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Primate Ecology and Conservation$
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Eleanor Sterling, Nora Bynum, and Mary Blair

Print publication date: 2013

Print ISBN-13: 9780199659449

Published to Oxford Scholarship Online: December 2013

DOI: 10.1093/acprof:oso/9780199659449.001.0001

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PRINTED FROM OXFORD SCHOLARSHIP ONLINE (oxford.universitypressscholarship.com). (c) Copyright Oxford University Press, 2021. All Rights Reserved. An individual user may print out a PDF of a single chapter of a monograph in OSO for personal use. date: 27 September 2021

Social and spatial relationships between primate groups

Social and spatial relationships between primate groups

(p.151) 9 Social and spatial relationships between primate groups
Primate Ecology and Conservation

Michelle Brown

Margaret Crofoot

Oxford University Press

Studying relationships among primate social groups poses a number of logistical challenges: encounters between groups occur relatively infrequently, interactions are often fast-paced and hectic and, unless all the social groups in a study area are habituated, the presence of human observers may have a significant impact on the outcome of intergroup conflicts. This chapter encourages a more focused approach to the study of intergroup interactions by detailing methods that researchers can use to facilitate inter-specific and inter-site comparisons. It begins by clarifying some of the terms commonly used to describe intergroup relationships, followed by a discussion of observational and experimental methods used to study interactions between primate social groups, and a review of methods for analyzing the impact of intergroup interactions on ranging patterns and space use. It concludes with a brief outline of some important avenues for future research.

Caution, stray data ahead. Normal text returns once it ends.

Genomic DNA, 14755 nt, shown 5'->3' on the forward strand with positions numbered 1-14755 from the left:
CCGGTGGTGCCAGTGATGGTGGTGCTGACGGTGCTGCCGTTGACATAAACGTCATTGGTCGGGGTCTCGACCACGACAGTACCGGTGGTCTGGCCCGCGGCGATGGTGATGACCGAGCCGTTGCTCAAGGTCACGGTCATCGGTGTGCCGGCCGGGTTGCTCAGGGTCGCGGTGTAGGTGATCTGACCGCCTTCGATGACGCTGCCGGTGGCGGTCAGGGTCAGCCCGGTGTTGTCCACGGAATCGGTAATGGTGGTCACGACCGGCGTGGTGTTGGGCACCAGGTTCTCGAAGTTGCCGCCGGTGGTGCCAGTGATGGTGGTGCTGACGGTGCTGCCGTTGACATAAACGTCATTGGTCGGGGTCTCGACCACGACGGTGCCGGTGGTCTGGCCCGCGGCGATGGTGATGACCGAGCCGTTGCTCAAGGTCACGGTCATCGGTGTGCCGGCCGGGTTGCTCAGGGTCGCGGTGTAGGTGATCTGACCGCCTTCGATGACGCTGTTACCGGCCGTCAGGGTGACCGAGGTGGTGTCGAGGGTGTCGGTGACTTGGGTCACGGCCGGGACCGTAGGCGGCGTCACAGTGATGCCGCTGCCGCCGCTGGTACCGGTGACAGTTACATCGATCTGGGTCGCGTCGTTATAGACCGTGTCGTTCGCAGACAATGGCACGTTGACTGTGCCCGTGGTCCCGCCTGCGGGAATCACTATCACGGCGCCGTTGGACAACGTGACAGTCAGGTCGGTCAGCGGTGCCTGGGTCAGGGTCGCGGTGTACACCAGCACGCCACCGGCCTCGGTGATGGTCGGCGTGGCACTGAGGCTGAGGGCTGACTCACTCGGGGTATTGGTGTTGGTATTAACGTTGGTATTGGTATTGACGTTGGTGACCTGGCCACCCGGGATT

Keywords:   intergroup interactions, spatial relationships, ranging patterns, intergroup relationships, intergroup conflicts, experimental methods, social groups, space use

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